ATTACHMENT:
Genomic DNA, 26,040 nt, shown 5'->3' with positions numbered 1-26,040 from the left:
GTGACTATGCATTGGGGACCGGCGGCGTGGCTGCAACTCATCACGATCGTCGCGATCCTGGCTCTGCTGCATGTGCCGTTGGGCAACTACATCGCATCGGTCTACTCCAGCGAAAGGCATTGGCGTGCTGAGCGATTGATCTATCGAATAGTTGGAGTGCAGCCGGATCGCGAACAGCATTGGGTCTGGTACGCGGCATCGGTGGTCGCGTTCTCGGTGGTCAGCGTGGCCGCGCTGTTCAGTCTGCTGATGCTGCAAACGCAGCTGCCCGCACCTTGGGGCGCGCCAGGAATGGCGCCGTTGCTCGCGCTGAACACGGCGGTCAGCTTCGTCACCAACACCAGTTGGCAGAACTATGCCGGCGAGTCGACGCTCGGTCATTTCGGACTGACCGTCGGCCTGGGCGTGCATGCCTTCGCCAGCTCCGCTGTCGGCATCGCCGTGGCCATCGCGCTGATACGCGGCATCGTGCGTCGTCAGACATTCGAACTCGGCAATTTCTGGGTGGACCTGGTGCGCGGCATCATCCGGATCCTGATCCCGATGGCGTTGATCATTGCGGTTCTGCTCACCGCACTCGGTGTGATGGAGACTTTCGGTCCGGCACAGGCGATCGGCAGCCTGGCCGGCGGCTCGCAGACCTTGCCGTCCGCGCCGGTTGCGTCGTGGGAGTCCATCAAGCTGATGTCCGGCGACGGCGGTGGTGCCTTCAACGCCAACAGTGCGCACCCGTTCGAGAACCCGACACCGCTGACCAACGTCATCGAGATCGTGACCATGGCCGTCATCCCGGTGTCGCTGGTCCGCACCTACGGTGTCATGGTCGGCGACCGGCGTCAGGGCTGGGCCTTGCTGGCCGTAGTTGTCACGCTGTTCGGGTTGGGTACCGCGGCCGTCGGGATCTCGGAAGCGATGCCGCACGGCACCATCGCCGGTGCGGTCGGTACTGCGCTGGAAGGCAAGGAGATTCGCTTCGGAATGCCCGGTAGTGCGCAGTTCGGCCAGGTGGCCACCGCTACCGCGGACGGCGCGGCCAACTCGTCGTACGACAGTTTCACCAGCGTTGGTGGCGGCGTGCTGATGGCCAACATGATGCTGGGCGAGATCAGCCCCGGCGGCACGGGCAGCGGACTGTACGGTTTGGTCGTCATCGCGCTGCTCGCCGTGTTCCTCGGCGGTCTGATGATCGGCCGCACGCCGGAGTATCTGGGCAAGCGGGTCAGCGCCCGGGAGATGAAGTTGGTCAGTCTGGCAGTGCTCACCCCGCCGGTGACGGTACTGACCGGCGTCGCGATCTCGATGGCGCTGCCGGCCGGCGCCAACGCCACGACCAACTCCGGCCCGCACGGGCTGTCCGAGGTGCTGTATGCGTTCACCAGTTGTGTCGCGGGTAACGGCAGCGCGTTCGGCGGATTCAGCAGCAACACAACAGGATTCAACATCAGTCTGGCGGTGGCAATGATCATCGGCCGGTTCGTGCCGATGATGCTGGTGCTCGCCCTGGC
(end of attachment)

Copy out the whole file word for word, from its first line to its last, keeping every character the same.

Genomic DNA, 26,040 nt, shown 5'->3' with positions numbered 1-26,040 from the left:
GTGACTATGCATTGGGGACCGGCGGCGTGGCTGCAACTCATCACGATCGTCGCGATCCTGGCTCTGCTGCATGTGCCGTTGGGCAACTACATCGCATCGGTCTACTCCAGCGAAAGGCATTGGCGTGCTGAGCGATTGATCTATCGAATAGTTGGAGTGCAGCCGGATCGCGAACAGCATTGGGTCTGGTACGCGGCATCGGTGGTCGCGTTCTCGGTGGTCAGCGTGGCCGCGCTGTTCAGTCTGCTGATGCTGCAAACGCAGCTGCCCGCACCTTGGGGCGCGCCAGGAATGGCGCCGTTGCTCGCGCTGAACACGGCGGTCAGCTTCGTCACCAACACCAGTTGGCAGAACTATGCCGGCGAGTCGACGCTCGGTCATTTCGGACTGACCGTCGGCCTGGGCGTGCATGCCTTCGCCAGCTCCGCTGTCGGCATCGCCGTGGCCATCGCGCTGATACGCGGCATCGTGCGTCGTCAGACATTCGAACTCGGCAATTTCTGGGTGGACCTGGTGCGCGGCATCATCCGGATCCTGATCCCGATGGCGTTGATCATTGCGGTTCTGCTCACCGCACTCGGTGTGATGGAGACTTTCGGTCCGGCACAGGCGATCGGCAGCCTGGCCGGCGGCTCGCAGACCTTGCCGTCCGCGCCGGTTGCGTCGTGGGAGTCCATCAAGCTGATGTCCGGCGACGGCGGTGGTGCCTTCAACGCCAACAGTGCGCACCCGTTCGAGAACCCGACACCGCTGACCAACGTCATCGAGATCGTGACCATGGCCGTCATCCCGGTGTCGCTGGTCCGCACCTACGGTGTCATGGTCGGCGACCGGCGTCAGGGCTGGGCCTTGCTGGCCGTAGTTGTCACGCTGTTCGGGTTGGGTACCGCGGCCGTCGGGATCTCGGAAGCGATGCCGCACGGCACCATCGCCGGTGCGGTCGGTACTGCGCTGGAAGGCAAGGAGATTCGCTTCGGAATGCCCGGTAGTGCGCAGTTCGGCCAGGTGGCCACCGCTACCGCGGACGGCGCGGCCAACTCGTCGTACGACAGTTTCACCAGCGTTGGTGGCGGCGTGCTGATGGCCAACATGATGCTGGGCGAGATCAGCCCCGGCGGCACGGGCAGCGGACTGTACGGTTTGGTCGTCATCGCGCTGCTCGCCGTGTTCCTCGGCGGTCTGATGATCGGCCGCACGCCGGAGTATCTGGGCAAGCGGGTCAGCGCCCGGGAGATGAAGTTGGTCAGTCTGGCAGTGCTCACCCCGCCGGTGACGGTACTGACCGGCGTCGCGATCTCGATGGCGCTGCCGGCCGGCGCCAACGCCACGACCAACTCCGGCCCGCACGGGCTGTCCGAGGTGCTGTATGCGTTCACCAGTTGTGTCGCGGGTAACGGCAGCGCGTTCGGCGGATTCAGCAGCAACACAACAGGATTCAACATCAGTCTGGCGGTGGCAATGATCATCGGCCGGTTCGTGCCGATGATGCTGGTGCTCGCCCTGGC